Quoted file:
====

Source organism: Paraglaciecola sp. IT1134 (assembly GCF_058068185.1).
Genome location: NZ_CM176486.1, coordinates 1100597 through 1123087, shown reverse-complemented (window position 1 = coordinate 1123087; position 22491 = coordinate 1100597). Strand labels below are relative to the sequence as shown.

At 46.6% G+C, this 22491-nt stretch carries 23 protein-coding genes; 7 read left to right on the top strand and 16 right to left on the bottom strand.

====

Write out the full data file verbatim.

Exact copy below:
Source organism: Paraglaciecola sp. IT1134 (assembly GCF_058068185.1).
Genome location: NZ_CM176486.1, coordinates 1100597 through 1123087, shown reverse-complemented (window position 1 = coordinate 1123087; position 22491 = coordinate 1100597). Strand labels below are relative to the sequence as shown.

At 46.6% G+C, this 22491-nt stretch carries 23 protein-coding genes; 7 read left to right on the top strand and 16 right to left on the bottom strand.